Last year, it added home-delivered “bonus” editions on Saturdays and Mondays during the football season. (It’s not clear whether those will resume this fall.) Advance was forced to add the editions by the Advocate’s arrival, says Rebecca Theim, a former Picayune reporter. Amoss says the answer is yes, that digital news gathering tools offer far more flexibility and interactivity for readers than a traditional newsroom could ever muster. A 2013 investigative series called “Louisiana Purchased” (conducted with TV station WVUE) exposed numerous irregularities in state campaign spending and won several national awards. One article, about a Saints player’s postgame tweets, was all of three sentences long. “Neither and the T-P nor the Advocate is as strong as the T-P was right after Katrina,” asserts Leslie Jacobs, a business executive and education-reform advocate who subscribes to both papers.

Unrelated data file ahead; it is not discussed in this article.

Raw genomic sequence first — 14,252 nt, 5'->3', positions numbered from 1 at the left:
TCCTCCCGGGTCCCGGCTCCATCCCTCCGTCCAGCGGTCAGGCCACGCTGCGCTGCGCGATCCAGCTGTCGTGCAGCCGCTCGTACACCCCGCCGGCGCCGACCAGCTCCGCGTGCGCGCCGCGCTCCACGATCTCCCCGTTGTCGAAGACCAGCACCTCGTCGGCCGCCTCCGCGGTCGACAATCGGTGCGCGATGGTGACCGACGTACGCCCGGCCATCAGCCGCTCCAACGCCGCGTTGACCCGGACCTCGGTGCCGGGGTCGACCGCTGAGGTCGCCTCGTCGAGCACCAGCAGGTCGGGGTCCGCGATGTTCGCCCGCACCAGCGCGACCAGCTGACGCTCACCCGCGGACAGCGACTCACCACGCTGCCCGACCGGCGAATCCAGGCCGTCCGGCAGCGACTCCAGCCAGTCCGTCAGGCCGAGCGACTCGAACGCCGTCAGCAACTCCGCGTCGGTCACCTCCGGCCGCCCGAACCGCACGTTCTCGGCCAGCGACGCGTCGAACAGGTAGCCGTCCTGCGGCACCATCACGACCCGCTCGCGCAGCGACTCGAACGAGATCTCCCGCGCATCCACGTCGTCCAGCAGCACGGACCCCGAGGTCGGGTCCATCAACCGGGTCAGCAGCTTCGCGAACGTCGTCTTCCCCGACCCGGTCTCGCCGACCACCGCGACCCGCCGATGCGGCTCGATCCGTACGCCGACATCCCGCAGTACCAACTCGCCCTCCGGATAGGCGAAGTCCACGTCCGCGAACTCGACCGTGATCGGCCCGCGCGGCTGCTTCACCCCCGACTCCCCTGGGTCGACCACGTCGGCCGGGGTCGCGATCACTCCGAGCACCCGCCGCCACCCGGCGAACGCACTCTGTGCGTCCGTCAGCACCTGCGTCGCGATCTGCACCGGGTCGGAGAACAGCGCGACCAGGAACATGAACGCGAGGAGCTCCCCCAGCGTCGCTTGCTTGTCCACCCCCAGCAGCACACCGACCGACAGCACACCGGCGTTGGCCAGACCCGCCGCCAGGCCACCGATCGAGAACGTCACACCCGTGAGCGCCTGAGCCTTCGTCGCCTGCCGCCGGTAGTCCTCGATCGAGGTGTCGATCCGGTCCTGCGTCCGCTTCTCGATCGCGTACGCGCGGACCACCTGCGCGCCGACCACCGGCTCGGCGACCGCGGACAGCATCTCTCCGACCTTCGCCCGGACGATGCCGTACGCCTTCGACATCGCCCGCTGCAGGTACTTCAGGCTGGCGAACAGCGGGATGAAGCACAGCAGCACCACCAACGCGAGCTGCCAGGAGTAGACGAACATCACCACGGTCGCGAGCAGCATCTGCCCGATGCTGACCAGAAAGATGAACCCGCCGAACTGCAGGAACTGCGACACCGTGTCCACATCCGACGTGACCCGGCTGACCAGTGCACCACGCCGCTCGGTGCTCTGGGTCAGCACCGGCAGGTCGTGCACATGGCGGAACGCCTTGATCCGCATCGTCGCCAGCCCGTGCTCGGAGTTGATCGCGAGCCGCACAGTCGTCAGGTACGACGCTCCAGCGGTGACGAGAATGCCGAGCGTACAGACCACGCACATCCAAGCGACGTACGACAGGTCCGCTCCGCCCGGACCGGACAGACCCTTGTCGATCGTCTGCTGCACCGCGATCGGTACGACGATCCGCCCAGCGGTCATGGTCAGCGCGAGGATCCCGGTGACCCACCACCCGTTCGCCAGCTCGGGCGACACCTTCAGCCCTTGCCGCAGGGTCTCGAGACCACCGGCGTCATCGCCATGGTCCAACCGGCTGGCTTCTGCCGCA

But he won’t say no, either: “We’re not hiding from the fact that we’ve got to constantly work to change our cost structure to put it in line with our revenue,” he says.